According to an officers’ report, Arapiles Street is not accessible to traffic north of the intersection with Andrews Court and properties along Arapiles Street at the northern end are not easy to locate.

The north-south section of Guineveve Street will be renamed Raynor Street; the southernmost section of Raynor Street, which currently forms part of Nerrina Road, will be renamed Nerrina Road; and Falkirk Road will be extended to join Arapiles Street.

The proposal now goes for public comment and site signage will be displayed to reflect the proposed changes.

 

Intercultural voices sought

Applications are now open for 10 intercultural ambassadors for 2022 to 2025.

The Intercultural Ambassador Program is designed to “provide leadership, to assist council, migrants, and the wider community in ensuring that interculturalism is a productive and positive experience.”

Previous ambassadors helped deliver over 10 initiatives, including raising $76,000 for kids with cancer, $30,000 for the India COVID-19 appeal, 300 radio programs on Voice FM, three exhibits at the art gallery and library and 30 events delivered across Ballarat.

 

Library strategy passes

The City of Ballarat Libraries and Learning Strategy 2022-2027 was endorsed and is available for public comment.

The strategy is designed to provide a vision for a “community focused library service that will allow for future growth in Ballarat”.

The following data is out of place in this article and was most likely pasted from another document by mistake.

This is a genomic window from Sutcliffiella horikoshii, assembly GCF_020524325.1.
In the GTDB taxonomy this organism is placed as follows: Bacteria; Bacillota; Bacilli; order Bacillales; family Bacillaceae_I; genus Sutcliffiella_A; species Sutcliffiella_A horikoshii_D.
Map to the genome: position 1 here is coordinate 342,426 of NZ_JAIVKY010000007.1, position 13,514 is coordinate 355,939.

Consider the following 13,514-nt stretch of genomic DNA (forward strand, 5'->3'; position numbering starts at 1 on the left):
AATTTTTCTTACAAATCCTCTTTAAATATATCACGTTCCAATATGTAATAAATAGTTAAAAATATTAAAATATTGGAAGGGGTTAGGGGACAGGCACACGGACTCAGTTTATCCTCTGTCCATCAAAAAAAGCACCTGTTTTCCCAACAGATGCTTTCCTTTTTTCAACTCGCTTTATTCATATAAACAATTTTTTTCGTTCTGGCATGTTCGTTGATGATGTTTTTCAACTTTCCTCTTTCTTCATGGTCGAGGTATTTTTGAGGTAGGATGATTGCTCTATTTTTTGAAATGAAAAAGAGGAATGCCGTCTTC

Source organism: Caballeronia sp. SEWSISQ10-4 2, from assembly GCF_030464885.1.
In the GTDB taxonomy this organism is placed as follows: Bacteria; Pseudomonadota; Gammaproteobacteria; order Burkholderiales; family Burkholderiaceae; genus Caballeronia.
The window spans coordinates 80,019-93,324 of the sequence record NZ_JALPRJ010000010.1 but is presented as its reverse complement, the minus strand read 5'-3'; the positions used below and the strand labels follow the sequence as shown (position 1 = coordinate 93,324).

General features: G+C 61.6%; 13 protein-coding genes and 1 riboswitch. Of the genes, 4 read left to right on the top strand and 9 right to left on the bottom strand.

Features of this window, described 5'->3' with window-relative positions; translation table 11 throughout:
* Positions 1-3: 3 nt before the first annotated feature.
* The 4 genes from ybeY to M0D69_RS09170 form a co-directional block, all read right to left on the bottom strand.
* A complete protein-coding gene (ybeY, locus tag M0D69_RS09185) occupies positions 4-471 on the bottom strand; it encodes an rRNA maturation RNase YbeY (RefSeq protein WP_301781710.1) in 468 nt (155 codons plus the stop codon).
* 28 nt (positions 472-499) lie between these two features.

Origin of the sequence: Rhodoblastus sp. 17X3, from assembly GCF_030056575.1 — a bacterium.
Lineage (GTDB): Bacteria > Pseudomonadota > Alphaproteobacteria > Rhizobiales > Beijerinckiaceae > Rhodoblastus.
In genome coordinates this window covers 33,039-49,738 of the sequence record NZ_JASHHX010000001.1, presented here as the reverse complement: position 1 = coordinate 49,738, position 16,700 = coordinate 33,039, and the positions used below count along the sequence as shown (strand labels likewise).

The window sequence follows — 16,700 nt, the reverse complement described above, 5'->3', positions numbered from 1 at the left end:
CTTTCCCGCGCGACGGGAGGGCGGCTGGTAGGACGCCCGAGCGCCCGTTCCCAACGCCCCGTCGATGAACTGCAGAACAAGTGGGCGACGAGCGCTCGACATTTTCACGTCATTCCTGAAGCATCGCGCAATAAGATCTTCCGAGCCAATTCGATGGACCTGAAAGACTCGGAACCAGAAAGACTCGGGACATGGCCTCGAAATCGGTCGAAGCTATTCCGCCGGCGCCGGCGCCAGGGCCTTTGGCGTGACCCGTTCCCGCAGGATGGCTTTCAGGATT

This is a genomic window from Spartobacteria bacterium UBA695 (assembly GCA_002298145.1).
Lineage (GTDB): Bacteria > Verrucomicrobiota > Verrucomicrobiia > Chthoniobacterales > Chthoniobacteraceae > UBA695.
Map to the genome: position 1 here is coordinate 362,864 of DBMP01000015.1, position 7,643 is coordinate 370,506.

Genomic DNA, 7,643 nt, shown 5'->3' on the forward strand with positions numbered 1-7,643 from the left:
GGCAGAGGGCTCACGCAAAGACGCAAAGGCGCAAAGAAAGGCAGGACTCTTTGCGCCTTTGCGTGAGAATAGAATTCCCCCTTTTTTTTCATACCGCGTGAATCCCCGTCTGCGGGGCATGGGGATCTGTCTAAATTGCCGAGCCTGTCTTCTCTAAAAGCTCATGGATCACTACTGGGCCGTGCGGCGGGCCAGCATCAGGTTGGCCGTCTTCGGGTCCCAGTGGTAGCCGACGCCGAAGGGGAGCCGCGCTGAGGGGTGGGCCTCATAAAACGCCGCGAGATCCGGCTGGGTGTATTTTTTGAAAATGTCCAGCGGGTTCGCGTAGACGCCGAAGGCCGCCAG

Cr Belinda Coates said the Ballarat libraries program “bats above average”.

“It’s a real benchmark for inclusion and social connections for our community,” she said.

The strategy has three main priorities, reach out, branch out, and stand out; to increase library usage, expand the library network and “demonstrate regional leadership”.

 

Contracts awarded across town

Three major tenders have been awarded for the car park at Eastwood Plaza, the Buninyong Streetscape works and various asphalt repairs.

The carpark contract was awarded to Streebson and Ballarat Excavation & Transport for $1.47 million and includes asphalt pavement replacement, new traffic islands and trees and new line marking.

The Buniyong Streetscape project between Warrenheip Street and Learmonth Street was awarded to Enoch Civil for $1.08 million and is designed to improve the environment and accessibility of the village.

The major patch asphalt contract was awarded to Bitu-Mill for $1.26 million for four months of asphalt works of approximately 17,000 square metres of sealed roads in various locations across the municipality.

 

What to do with question time?

Councillors voted to defer voting on governance rules to allow further discussion on question time guidelines.

The deferred motion states questions must be submitted in writing by 4pm on the day prior to the council meeting, registered questions may be read out, questions received after the deadline will be held over to the next meeting, and like questions may be grouped together with a single answer provided.

Cr Hudson said “further exploration of alternative methods, especially related to question time to make sure nobody is left out of that opportunity to participate” is needed.

“We clearly want the best governance rules systems in place, but we do want to make sure local government is about the people and their opportunity to participate,” he said.